Our trip to 5 Pointz was an interesting look into the current state of graffiti culture. What once was “bombing” trains and going “all city” just to know that your work is being seen in a sort of traveling display, to signing up for space and being judged on your work in order to determine how long it will stay up for raises an interesting question for me, is the graffiti we know today the same as it was in it’s surge on the scene in the 80’s?
There can be two simple reasons to answer both yes and no. Yes, because the act of graffiti is still illegal and to do it is still an act of defiance. No, because the materials and technology has changed so that the actual paint choice has become an art form in choice vs. the material you are painting on. But in both, I feel there is another reason that 5 pointz displays clearly.
Is it the same? Yes. There is still a pioneer sprit in those who are creating at 5 pointz. Writers are always trying to modify their style as to be identified as different and more skilled in a certain areas. One could also argue that not only is it the same, but in fact better. In the 80’s, a writer had to go to train yards in the middle of the night in order to create and have their work be seen by the masses. At 5 pointz, you can make an appointment and take as much time as needed in order to express yourself as you see fit. Creating new styles and inventiveness that one would not be able to create given other circumstances. You can then photograph it and send it to people across the world and it is totally acceptable, bringing about an acceptance to what is deemed illegal by society.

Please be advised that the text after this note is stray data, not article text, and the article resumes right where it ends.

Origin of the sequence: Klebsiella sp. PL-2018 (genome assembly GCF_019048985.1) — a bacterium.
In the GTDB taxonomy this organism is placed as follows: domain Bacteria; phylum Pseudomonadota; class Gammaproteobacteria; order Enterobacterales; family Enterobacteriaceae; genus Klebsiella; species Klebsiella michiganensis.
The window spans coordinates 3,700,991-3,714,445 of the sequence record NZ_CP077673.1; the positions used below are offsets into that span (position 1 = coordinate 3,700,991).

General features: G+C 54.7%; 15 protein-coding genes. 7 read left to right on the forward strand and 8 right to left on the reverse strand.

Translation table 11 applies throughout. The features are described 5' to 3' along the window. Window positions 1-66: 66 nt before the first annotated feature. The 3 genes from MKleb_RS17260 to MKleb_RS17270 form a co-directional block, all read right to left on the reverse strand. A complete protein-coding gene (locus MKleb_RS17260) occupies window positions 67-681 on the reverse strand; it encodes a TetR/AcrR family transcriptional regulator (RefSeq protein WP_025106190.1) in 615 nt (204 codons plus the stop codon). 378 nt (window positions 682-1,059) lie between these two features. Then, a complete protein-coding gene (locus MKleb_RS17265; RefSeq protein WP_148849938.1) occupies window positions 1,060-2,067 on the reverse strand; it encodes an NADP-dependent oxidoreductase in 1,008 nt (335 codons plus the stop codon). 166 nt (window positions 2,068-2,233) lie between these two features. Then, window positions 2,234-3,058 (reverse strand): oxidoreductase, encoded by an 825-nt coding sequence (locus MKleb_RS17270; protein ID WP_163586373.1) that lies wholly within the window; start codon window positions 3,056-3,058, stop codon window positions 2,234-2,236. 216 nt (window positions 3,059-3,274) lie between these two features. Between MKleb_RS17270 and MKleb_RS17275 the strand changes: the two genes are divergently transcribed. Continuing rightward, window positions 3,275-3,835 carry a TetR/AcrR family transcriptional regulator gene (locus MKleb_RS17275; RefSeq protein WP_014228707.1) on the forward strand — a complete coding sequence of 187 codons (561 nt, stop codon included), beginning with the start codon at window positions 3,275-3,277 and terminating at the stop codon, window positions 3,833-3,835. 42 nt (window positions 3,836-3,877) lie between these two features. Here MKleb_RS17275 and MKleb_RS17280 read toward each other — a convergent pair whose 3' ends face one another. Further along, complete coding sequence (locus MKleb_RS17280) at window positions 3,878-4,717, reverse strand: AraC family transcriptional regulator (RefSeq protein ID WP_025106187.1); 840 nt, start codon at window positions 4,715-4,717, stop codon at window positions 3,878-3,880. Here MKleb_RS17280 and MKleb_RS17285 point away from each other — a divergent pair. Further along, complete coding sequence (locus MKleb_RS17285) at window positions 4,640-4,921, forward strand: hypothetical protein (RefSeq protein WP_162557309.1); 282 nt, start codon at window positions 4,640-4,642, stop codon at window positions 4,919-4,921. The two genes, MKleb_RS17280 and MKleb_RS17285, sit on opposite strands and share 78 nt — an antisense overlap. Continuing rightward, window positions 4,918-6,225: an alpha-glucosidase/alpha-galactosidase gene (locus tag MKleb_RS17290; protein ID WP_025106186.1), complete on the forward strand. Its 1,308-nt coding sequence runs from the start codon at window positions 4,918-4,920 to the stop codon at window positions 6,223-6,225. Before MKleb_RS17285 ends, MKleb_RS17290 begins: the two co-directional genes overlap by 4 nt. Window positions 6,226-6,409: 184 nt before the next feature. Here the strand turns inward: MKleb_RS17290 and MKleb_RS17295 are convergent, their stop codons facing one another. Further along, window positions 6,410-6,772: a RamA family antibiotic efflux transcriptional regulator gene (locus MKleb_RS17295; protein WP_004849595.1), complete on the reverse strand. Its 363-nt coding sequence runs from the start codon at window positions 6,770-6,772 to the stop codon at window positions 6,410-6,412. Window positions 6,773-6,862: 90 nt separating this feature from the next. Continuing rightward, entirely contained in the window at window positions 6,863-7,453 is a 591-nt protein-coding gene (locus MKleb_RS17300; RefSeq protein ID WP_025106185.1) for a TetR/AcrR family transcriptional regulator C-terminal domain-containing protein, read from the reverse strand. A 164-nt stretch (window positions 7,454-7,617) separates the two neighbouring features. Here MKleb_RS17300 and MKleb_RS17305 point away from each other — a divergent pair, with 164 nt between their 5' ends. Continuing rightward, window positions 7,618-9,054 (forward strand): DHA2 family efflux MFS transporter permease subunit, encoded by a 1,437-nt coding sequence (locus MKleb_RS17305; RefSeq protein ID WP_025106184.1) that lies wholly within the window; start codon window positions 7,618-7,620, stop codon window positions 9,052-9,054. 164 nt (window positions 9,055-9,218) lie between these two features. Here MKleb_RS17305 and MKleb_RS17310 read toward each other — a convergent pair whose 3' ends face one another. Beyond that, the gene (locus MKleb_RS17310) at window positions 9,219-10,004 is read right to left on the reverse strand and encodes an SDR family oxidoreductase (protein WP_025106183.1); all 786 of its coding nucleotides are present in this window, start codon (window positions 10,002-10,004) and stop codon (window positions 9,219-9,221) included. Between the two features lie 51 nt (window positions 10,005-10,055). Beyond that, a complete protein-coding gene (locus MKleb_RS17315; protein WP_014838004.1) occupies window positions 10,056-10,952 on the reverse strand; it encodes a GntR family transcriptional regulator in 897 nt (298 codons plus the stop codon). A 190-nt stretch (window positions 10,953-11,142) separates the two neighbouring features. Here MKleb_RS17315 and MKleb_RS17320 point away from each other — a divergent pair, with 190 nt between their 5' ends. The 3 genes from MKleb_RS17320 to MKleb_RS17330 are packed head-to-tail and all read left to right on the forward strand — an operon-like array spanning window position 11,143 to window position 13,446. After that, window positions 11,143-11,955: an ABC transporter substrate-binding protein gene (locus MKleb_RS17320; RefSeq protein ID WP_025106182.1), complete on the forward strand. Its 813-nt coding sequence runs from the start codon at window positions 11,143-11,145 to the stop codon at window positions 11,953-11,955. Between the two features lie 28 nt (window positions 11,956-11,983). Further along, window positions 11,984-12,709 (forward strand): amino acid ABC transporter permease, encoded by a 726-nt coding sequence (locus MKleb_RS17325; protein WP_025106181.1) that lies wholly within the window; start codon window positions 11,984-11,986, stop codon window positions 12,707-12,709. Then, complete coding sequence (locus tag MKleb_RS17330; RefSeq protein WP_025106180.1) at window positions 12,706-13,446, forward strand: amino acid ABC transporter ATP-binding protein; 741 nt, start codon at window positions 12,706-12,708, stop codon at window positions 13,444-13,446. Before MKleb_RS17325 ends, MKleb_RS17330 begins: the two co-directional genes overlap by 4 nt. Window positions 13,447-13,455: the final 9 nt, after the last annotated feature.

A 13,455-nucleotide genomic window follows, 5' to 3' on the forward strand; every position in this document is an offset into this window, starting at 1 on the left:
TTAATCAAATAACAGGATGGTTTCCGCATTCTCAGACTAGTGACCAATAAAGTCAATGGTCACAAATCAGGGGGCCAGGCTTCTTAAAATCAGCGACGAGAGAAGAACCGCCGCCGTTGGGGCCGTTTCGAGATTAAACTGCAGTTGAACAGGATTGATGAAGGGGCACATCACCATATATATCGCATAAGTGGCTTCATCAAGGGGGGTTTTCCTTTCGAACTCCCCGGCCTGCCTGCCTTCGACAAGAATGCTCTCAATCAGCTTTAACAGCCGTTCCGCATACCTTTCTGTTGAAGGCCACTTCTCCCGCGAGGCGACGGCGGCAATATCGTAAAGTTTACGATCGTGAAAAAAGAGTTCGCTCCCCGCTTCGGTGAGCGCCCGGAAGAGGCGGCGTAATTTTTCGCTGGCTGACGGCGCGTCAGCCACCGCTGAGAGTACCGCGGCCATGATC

Is it the same? No. Where 5 Pointz is a place where one can freely express themselves without fear of prosecution, it has also lent itself to be a place that might defy against the true nature of the first writers, rebellion. How can someone rebel against society and express himself or herself in a way that might bring notice to their situation if they have to sign up for space to do it? And if his or her work is not “good enough” or “as good as”, then it is painted over by someone who is next on the list. Going “all city” was the first realization of many writers that their name could be seen by thousands of commuters in one day of existence on any given subway line in the city. At 5 points, no matter your message, if no one shows up no one sees it. And if it is not “good enough”, it is gone, unable to be recreated the same way because each piece is an individual work.
5 pointz is an attraction and the work there outstanding and pushes creativity to new levels, but at what cost. I feel it’s existence has changed the landscape of the graffiti in NYC, but has also brought about what I think is necessary acceptance of a truly innovative and unique art form. Did the original “bombers” of the subways ever dream of graffiti coloring books? Probably not, but I don’t think that is what they were striving for in the first place.